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08/22/2008: Intestinal Fortitude
I'm up in Vancouver, in pre-production mode for the Battlestar Galactica TV movie. Loads of fun, and it's going to be amazing, I promise.
I just did a rewrite pass in which I cut twenty-four pages of script (from 113 to 89 pages total). It's incredible what you can do when you have to. Now, if you have to cut nine or ten pages from a two-hour script, you can probably do it with trims. Lose some scenes that can be moved off-screen, trim the fat off the ones that remain, and you can probably get there. But if you are in serious length trouble, and especially if you've already trimmed to the bone, you have to look at story. The trick here is to be open-minded. The things that get cut may include a part of a story that you think is absolutely necessary. It's okay. Put it all on the table.
Your neatest option is of course to cut a whole story. Got a secondary or tertiary story? Can you lose it? The problem with this option, of course, is that these stories often provide balance and contrast with your main story. Also, having something to cut away to is often crucial, absolutely crucial, to the A-story.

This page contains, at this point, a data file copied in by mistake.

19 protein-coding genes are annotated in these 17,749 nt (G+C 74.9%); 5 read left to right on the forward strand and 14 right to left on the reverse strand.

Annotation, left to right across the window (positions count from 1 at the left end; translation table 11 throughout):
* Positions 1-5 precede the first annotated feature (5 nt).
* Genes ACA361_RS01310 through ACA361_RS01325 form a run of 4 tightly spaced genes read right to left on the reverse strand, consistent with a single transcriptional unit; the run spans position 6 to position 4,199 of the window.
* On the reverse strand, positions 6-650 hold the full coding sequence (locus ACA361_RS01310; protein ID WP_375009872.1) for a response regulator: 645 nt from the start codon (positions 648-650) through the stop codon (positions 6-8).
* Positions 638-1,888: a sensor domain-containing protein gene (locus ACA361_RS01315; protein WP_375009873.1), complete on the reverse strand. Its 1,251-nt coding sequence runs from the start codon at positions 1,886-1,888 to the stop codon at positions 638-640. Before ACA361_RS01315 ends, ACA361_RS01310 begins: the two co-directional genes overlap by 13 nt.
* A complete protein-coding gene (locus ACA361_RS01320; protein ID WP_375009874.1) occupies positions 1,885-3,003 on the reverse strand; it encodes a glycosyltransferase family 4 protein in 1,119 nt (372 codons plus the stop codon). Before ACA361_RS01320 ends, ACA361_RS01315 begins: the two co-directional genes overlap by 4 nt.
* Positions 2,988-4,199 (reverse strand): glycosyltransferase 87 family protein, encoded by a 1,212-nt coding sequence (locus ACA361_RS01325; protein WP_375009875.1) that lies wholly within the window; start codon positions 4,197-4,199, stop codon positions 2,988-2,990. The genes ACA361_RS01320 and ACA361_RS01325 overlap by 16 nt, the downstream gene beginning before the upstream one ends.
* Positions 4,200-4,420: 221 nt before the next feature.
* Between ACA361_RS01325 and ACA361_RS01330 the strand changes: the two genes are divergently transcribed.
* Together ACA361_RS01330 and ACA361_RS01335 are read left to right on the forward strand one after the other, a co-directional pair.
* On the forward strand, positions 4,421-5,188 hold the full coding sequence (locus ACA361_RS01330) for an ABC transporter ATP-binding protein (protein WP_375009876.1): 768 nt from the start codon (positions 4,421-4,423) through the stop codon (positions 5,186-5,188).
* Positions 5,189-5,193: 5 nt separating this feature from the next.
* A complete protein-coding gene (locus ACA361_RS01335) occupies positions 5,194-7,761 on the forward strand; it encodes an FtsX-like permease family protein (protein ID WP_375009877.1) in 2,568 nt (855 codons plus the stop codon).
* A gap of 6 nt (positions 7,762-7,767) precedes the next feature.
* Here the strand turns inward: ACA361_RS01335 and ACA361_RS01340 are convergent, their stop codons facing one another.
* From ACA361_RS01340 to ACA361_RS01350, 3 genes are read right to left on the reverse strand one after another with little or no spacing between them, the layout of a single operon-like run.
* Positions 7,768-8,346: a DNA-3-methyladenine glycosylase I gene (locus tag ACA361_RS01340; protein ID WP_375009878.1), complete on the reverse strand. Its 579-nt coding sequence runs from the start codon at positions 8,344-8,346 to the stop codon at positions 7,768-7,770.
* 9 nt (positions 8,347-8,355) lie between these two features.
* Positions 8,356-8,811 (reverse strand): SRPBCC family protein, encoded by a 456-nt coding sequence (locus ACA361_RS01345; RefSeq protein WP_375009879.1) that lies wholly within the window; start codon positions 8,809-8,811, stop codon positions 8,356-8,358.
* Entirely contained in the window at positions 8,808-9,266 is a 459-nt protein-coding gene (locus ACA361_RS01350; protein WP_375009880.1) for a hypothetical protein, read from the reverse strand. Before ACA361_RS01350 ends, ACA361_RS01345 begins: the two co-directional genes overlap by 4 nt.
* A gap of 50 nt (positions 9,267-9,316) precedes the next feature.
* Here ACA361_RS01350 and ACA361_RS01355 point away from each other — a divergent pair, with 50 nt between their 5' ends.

The more likely correct solution is to simplify a story, probably your A story. Think of it as removing a length of diseased colon. You sew the loose ends together after the bad bit's gone and it all functions as if it was designed that way. The hard part is in identifying the part that needs to come out because you've been thinking of it as an absolutely vital part of your system for so long, it's hard to see that you don't need it. Get advice from others and take it seriously. Or simply challenge yourself to justify every step of your story and genuinely imagine how it would work without it.
The amazing thing is, after the script-surgery, even you will start forgetting it ever was arranged any other way.
Lunch: sunomono, gyoza and pumpkin cutlets